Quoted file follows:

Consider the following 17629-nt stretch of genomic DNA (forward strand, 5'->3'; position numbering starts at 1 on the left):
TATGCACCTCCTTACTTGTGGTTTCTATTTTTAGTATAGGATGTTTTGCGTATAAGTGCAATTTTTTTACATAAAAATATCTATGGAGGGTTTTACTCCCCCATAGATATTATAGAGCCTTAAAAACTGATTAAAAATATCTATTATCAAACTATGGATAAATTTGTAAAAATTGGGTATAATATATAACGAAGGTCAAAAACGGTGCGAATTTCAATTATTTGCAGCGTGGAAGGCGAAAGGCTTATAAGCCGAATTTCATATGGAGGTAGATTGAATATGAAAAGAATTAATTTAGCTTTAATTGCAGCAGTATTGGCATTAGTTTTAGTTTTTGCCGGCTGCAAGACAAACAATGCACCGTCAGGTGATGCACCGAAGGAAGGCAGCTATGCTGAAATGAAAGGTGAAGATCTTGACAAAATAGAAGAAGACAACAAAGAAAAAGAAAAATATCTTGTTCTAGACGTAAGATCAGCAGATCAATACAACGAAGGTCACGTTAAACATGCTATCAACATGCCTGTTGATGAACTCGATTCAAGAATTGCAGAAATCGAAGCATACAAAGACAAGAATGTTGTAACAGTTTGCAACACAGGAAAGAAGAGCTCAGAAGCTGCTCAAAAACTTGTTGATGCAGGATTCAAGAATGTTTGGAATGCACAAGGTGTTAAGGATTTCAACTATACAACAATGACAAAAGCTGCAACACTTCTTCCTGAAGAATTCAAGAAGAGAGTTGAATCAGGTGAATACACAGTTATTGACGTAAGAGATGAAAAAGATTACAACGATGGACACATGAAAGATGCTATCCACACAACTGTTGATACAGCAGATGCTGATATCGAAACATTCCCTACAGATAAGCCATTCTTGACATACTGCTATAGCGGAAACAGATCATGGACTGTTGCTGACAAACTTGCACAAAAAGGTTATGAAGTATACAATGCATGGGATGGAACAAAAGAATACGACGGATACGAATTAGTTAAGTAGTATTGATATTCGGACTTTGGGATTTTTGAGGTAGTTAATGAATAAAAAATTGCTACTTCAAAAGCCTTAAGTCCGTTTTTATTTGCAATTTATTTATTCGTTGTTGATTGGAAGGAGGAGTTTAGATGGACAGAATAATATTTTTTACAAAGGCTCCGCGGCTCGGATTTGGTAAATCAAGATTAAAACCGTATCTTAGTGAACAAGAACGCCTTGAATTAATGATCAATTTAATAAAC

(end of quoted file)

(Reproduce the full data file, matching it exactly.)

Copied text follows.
Consider the following 17629-nt stretch of genomic DNA (forward strand, 5'->3'; position numbering starts at 1 on the left):
TATGCACCTCCTTACTTGTGGTTTCTATTTTTAGTATAGGATGTTTTGCGTATAAGTGCAATTTTTTTACATAAAAATATCTATGGAGGGTTTTACTCCCCCATAGATATTATAGAGCCTTAAAAACTGATTAAAAATATCTATTATCAAACTATGGATAAATTTGTAAAAATTGGGTATAATATATAACGAAGGTCAAAAACGGTGCGAATTTCAATTATTTGCAGCGTGGAAGGCGAAAGGCTTATAAGCCGAATTTCATATGGAGGTAGATTGAATATGAAAAGAATTAATTTAGCTTTAATTGCAGCAGTATTGGCATTAGTTTTAGTTTTTGCCGGCTGCAAGACAAACAATGCACCGTCAGGTGATGCACCGAAGGAAGGCAGCTATGCTGAAATGAAAGGTGAAGATCTTGACAAAATAGAAGAAGACAACAAAGAAAAAGAAAAATATCTTGTTCTAGACGTAAGATCAGCAGATCAATACAACGAAGGTCACGTTAAACATGCTATCAACATGCCTGTTGATGAACTCGATTCAAGAATTGCAGAAATCGAAGCATACAAAGACAAGAATGTTGTAACAGTTTGCAACACAGGAAAGAAGAGCTCAGAAGCTGCTCAAAAACTTGTTGATGCAGGATTCAAGAATGTTTGGAATGCACAAGGTGTTAAGGATTTCAACTATACAACAATGACAAAAGCTGCAACACTTCTTCCTGAAGAATTCAAGAAGAGAGTTGAATCAGGTGAATACACAGTTATTGACGTAAGAGATGAAAAAGATTACAACGATGGACACATGAAAGATGCTATCCACACAACTGTTGATACAGCAGATGCTGATATCGAAACATTCCCTACAGATAAGCCATTCTTGACATACTGCTATAGCGGAAACAGATCATGGACTGTTGCTGACAAACTTGCACAAAAAGGTTATGAAGTATACAATGCATGGGATGGAACAAAAGAATACGACGGATACGAATTAGTTAAGTAGTATTGATATTCGGACTTTGGGATTTTTGAGGTAGTTAATGAATAAAAAATTGCTACTTCAAAAGCCTTAAGTCCGTTTTTATTTGCAATTTATTTATTCGTTGTTGATTGGAAGGAGGAGTTTAGATGGACAGAATAATATTTTTTACAAAGGCTCCGCGGCTCGGATTTGGTAAATCAAGATTAAAACCGTATCTTAGTGAACAAGAACGCCTTGAATTAATGATCAATTTAATAAAC